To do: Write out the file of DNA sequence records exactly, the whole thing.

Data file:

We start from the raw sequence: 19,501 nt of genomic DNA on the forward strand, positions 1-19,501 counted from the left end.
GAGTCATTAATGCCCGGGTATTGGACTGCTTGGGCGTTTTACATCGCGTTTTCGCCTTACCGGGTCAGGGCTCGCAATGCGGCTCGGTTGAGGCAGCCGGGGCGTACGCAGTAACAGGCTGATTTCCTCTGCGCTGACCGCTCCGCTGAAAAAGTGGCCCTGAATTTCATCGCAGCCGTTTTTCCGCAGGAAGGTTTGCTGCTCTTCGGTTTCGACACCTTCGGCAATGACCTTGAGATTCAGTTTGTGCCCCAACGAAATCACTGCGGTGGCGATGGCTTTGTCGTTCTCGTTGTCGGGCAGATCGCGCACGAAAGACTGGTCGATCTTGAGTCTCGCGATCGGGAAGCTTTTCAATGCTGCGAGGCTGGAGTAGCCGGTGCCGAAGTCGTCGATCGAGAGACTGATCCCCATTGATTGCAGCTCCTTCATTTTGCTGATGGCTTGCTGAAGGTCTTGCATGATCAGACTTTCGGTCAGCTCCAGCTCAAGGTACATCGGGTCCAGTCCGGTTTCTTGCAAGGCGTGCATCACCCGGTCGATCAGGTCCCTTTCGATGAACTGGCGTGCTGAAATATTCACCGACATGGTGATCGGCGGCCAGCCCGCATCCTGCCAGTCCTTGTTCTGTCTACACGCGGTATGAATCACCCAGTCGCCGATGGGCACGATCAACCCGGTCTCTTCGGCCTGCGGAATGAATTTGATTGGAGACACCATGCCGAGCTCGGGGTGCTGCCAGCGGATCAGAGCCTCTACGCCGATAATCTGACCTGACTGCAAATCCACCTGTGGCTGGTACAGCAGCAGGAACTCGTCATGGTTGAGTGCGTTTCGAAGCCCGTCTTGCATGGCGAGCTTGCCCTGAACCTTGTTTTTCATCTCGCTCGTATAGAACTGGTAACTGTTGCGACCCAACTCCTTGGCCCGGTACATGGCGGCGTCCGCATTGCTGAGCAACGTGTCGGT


We start from the raw sequence: 19,501 nt of genomic DNA on the forward strand, positions 1-19,501 counted from the left end.
GAGTCATTAATGCCCGGGTATTGGACTGCTTGGGCGTTTTACATCGCGTTTTCGCCTTACCGGGTCAGGGCTCGCAATGCGGCTCGGTTGAGGCAGCCGGGGCGTACGCAGTAACAGGCTGATTTCCTCTGCGCTGACCGCTCCGCTGAAAAAGTGGCCCTGAATTTCATCGCAGCCGTTTTTCCGCAGGAAGGTTTGCTGCTCTTCGGTTTCGACACCTTCGGCAATGACCTTGAGATTCAGTTTGTGCCCCAACGAAATCACTGCGGTGGCGATGGCTTTGTCGTTCTCGTTGTCGGGCAGATCGCGCACGAAAGACTGGTCGATCTTGAGTCTCGCGATCGGGAAGCTTTTCAATGCTGCGAGGCTGGAGTAGCCGGTGCCGAAGTCGTCGATCGAGAGACTGATCCCCATTGATTGCAGCTCCTTCATTTTGCTGATGGCTTGCTGAAGGTCTTGCATGATCAGACTTTCGGTCAGCTCCAGCTCAAGGTACATCGGGTCCAGTCCGGTTTCTTGCAAGGCGTGCATCACCCGGTCGATCAGGTCCCTTTCGATGAACTGGCGTGCTGAAATATTCACCGACATGGTGATCGGCGGCCAGCCCGCATCCTGCCAGTCCTTGTTCTGTCTACACGCGGTATGAATCACCCAGTCGCCGATGGGCACGATCAACCCGGTCTCTTCGGCCTGCGGAATGAATTTGATTGGAGACACCATGCCGAGCTCGGGGTGCTGCCAGCGGATCAGAGCCTCTACGCCGATAATCTGACCTGACTGCAAATCCACCTGTGGCTGGTACAGCAGCAGGAACTCGTCATGGTTGAGTGCGTTTCGAAGCCCGTCTTGCATGGCGAGCTTGCCCTGAACCTTGTTTTTCATCTCGCTCGTATAGAACTGGTAACTGTTGCGACCCAACTCCTTGGCCCGGTACATGGCGGCGTCCGCATTGCTGAGCAACGTGTCGGT